From the August/September 2012 Issue:

Fab Fibers for Rugs

Wool and silk are longtime standards for rugs and carpeting, but a host of other materials expands your choices

This unusual Tabriz rug with a silk foundation and cotton pile was made in Persia in the late nineteenth century. 4 feet 2 inches by 5 feet 6 inches. $9,800. Lavender Oriental Carpets in New York City.

Banana silk creates highlighting, shading, softness and luster in rugs, says J&S Designer Flooring in Morristown. The example shown is available in 6 by 9, 8 by 10, 9 by 12, 10 by 14 feet and custom sizes. A standard 6-by-9-foot starts around $3,000. jsdesignerflooring.

Modern bamboo silk rugs from Creative Touch in Secaucus are hand-knotted in India with the luxurious, silky touch of Nepalese weave, a style and structure of Nepalese/Tibetan rugs used mainly in modern collections. Available in stock and custom sizes. Price for a 5-by-8-foot rug, $3,400.

Sisal (Porthos, left) and jute (African Manja, right) are plant fibers woven into durable floor coverings that are flat with no pile, says Syed Hussaini of The Rug Importer in Paramus and East Hanover ( Available in many sizes, 8-by-10-foot rugs are $675 for the machine-made Porthos, $5,500 for the hand-knotted African Manja. Hussaini says natural fibers can be very durable. “In terms of overall durability and performance, sisal and sisal blends are probably going to be your best bet,” he says. “In more high-trafficked areas, choose a weave with lots of shade and texture variation, in one of the darker hues for better maintenance and cleaning.”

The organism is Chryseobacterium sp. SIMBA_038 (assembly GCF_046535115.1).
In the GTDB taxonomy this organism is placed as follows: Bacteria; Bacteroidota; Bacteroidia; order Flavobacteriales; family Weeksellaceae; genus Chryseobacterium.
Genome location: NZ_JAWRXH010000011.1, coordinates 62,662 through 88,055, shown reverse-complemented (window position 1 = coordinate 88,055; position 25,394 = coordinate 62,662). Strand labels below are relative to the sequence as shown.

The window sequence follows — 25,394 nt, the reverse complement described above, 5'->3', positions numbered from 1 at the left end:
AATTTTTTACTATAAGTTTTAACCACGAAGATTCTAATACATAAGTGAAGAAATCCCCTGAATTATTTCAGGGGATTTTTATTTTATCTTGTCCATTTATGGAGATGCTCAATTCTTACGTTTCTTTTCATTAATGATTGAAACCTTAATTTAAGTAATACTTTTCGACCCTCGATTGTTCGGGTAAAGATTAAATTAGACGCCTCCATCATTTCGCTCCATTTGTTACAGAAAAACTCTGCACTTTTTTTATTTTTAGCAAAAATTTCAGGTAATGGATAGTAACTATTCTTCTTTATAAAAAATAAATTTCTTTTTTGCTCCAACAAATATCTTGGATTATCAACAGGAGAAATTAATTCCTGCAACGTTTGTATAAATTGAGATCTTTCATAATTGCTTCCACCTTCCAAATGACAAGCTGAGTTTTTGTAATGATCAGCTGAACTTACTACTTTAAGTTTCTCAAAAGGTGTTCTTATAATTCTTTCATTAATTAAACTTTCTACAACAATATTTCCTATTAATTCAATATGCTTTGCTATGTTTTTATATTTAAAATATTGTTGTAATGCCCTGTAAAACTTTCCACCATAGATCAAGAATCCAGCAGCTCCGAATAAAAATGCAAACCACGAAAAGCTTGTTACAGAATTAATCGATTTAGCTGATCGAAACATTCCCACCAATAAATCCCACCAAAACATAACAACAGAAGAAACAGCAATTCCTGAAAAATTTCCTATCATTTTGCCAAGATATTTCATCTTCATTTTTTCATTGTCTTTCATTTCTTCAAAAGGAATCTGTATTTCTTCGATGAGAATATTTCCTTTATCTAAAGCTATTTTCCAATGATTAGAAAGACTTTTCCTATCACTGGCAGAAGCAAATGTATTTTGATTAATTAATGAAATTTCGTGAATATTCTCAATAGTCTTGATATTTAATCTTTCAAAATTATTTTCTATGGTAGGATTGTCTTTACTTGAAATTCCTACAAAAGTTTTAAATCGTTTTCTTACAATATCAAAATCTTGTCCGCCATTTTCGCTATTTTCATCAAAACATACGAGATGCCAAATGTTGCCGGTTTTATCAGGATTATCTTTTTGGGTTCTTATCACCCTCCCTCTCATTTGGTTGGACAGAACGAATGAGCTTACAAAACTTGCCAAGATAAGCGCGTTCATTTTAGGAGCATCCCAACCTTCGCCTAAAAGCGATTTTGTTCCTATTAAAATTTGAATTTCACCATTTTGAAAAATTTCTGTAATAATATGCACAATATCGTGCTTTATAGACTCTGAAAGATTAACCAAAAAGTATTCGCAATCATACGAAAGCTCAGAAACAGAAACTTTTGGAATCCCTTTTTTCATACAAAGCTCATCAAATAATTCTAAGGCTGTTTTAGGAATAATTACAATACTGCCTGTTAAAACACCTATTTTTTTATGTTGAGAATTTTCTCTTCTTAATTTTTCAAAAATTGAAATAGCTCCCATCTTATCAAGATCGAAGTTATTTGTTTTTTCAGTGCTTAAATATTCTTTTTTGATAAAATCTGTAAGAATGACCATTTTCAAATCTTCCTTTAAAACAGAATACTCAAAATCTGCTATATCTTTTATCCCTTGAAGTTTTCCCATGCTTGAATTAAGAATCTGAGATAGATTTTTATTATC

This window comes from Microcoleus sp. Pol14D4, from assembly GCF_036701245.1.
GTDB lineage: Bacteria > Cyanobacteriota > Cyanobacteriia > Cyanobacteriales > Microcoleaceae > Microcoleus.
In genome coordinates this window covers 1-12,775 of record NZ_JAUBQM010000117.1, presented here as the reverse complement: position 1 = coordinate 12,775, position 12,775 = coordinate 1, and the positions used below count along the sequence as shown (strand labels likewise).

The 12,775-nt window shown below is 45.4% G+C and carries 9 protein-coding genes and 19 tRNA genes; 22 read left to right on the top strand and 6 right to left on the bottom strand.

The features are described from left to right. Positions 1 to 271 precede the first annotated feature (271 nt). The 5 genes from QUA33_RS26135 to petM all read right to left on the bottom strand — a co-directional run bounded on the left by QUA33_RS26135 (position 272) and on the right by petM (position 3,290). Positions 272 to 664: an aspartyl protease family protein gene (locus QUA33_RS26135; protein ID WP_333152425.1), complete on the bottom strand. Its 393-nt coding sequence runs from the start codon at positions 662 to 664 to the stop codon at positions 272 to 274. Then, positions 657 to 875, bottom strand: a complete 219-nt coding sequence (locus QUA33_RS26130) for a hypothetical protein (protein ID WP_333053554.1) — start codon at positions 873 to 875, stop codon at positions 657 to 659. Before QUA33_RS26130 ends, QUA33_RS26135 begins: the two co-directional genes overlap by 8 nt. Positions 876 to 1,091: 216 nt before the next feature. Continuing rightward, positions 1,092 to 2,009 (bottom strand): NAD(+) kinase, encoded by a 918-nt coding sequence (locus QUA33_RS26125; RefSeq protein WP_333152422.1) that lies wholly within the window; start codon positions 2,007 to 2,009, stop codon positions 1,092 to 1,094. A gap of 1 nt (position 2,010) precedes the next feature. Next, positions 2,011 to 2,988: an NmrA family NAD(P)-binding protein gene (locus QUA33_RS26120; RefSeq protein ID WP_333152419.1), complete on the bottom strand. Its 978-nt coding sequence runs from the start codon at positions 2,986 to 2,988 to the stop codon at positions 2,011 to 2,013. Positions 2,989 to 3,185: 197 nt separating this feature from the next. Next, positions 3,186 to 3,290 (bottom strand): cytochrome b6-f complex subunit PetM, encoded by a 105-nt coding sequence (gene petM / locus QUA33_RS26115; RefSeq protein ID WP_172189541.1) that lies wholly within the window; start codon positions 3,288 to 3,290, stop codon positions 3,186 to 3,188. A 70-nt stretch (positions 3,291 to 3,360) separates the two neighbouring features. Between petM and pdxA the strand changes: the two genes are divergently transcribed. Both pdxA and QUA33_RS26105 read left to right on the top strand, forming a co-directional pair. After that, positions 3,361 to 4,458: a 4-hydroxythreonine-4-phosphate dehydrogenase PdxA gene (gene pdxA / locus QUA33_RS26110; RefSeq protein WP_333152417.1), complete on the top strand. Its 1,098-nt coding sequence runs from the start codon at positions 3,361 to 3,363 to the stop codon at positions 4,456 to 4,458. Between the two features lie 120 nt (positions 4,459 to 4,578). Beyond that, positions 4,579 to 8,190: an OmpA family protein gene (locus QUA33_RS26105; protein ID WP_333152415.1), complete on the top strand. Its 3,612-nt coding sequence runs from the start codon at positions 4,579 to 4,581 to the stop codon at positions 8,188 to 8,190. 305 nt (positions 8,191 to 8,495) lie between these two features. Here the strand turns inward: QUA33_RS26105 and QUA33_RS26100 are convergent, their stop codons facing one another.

When selecting sisal weaves, be aware that it can show indentations from the continued pressure of furniture and other heavy objects. “For this reason,” Hussaini says, “we recommend the use of flat weaves in dining rooms and other areas of the home where chairs or other furniture may be moved regularly. Sisal and jute are also more suitable in dry areas — and are not recommended for bathrooms and basements.”

Jute is a long, soft, shiny vegetable fiber that can be spun into coarse, strong threads. It’s one of the most affordable natural fibers and is second only to cotton in amount produced and variety of uses. There are many beautiful color variations used in jute carpets and area rugs.

One last tip from The Rug Importer: “Wall-to-wall sisal is beautiful, but installation can be tricky,” says Tariq Qari, president of The Rug Importer. “Our carpet installers are experts in laying sisal and doing the seam work — and this important detail gives the room a beautiful finishing touch.”

The Sirocco rug, named for a Mediterranean wind that carries the Sahara’s dust across the seas to southern Europe, is cashmere, a premium wool not normally used in rugs. It’s from SHIIR, a new collection by Soucie Horner Ltd., an interior design firm, and Oscar Isberian Rugs, a renowned rug purveyor. Available in sizes from 3 by 5 feet to 10 by 14 feet in peat, graphite and sandstorm (shown). Pricing on request.